TL and OSL
Thermoluminesence (TL) and Optically Stimulated Luminesence (OSL) are techniques which measure the energy stored in heated or fired objects (TL) or can show when buried deposits were last exposed to light (OSL).
TL and OSL are known as ‘electron trap’ techniques. Quartz crystals in clay, glass, burnt stone and sedimentary soils are made of lattice crystal structures which absorb radioactive electrons (which become trapped in the lattice) at a standard rate over time. When an object is heated to high temperatures (TL) or exposed to sunlight (OSL), particular types of electron trapping mechanism are set to zero. From then on, the rate of electron accumulation starts again and can be measured against the surrounding radioactivity of the soil (which must also be sampled as a control – without this the techniques are much less accurate).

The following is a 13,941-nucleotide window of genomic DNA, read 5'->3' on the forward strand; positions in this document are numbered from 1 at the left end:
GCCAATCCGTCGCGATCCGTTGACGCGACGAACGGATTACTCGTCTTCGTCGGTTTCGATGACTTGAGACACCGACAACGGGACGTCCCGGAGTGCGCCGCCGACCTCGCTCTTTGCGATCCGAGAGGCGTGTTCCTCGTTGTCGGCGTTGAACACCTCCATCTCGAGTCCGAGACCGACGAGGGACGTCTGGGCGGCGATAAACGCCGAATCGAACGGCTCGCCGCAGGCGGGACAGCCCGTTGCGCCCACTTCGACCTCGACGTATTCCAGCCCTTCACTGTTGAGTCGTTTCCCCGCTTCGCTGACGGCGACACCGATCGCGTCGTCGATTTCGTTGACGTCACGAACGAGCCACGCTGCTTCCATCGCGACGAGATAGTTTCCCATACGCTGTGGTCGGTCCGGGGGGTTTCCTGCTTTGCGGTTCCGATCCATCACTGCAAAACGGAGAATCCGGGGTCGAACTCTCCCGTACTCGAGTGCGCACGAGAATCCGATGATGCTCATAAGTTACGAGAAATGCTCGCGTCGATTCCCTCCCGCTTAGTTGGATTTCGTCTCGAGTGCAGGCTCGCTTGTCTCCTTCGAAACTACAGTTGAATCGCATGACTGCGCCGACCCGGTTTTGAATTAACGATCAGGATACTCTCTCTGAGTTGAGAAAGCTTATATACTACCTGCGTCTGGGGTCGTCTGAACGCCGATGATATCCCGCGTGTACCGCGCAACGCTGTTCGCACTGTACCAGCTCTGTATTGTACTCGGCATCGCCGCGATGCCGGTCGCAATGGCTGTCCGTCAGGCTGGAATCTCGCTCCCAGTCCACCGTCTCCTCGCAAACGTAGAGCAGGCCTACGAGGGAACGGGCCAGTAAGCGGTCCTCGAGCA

The energy represented by the trapped electrons can be released (and measured) by heating in a laboratory, which produces a range of luminescent glows showing as light. When detached from the ordinary glow of burning, these can be recorded and measured against a curve showing the levels of radioactivity present over the past 50,000 years, although both techniques are more accurate for the past 10,000 years. Even so, for the past 5000 years they are less accurate than radiocarbon dating. TL is very good for dating ceramics which exceed in age the current range of radiocarbon, and OSL can measure the point when layers were covered by silting or deposition, allowing the date of structures to be measured by measuring the last exposure of the underlying soil.